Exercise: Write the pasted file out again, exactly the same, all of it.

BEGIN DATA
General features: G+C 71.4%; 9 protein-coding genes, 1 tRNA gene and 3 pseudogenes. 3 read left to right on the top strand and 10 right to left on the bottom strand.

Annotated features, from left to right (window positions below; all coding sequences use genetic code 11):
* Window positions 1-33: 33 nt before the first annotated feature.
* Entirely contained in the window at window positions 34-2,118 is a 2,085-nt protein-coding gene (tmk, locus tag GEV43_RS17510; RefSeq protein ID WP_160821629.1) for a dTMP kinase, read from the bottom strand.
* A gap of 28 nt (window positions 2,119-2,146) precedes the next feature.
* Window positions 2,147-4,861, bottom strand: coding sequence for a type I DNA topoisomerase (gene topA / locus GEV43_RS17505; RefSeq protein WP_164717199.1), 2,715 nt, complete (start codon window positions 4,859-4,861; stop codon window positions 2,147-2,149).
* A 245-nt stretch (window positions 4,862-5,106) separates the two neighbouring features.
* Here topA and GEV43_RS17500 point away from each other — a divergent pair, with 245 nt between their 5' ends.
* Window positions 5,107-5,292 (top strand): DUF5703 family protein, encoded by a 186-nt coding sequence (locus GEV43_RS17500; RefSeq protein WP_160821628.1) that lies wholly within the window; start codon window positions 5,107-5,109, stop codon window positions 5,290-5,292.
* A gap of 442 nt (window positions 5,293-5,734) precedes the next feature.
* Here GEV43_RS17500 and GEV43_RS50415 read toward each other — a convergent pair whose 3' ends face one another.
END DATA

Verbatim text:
General features: G+C 71.4%; 9 protein-coding genes, 1 tRNA gene and 3 pseudogenes. 3 read left to right on the top strand and 10 right to left on the bottom strand.

Annotated features, from left to right (window positions below; all coding sequences use genetic code 11):
* Window positions 1-33: 33 nt before the first annotated feature.
* Entirely contained in the window at window positions 34-2,118 is a 2,085-nt protein-coding gene (tmk, locus tag GEV43_RS17510; RefSeq protein ID WP_160821629.1) for a dTMP kinase, read from the bottom strand.
* A gap of 28 nt (window positions 2,119-2,146) precedes the next feature.
* Window positions 2,147-4,861, bottom strand: coding sequence for a type I DNA topoisomerase (gene topA / locus GEV43_RS17505; RefSeq protein WP_164717199.1), 2,715 nt, complete (start codon window positions 4,859-4,861; stop codon window positions 2,147-2,149).
* A 245-nt stretch (window positions 4,862-5,106) separates the two neighbouring features.
* Here topA and GEV43_RS17500 point away from each other — a divergent pair, with 245 nt between their 5' ends.
* Window positions 5,107-5,292 (top strand): DUF5703 family protein, encoded by a 186-nt coding sequence (locus GEV43_RS17500; RefSeq protein WP_160821628.1) that lies wholly within the window; start codon window positions 5,107-5,109, stop codon window positions 5,290-5,292.
* A gap of 442 nt (window positions 5,293-5,734) precedes the next feature.
* Here GEV43_RS17500 and GEV43_RS50415 read toward each other — a convergent pair whose 3' ends face one another.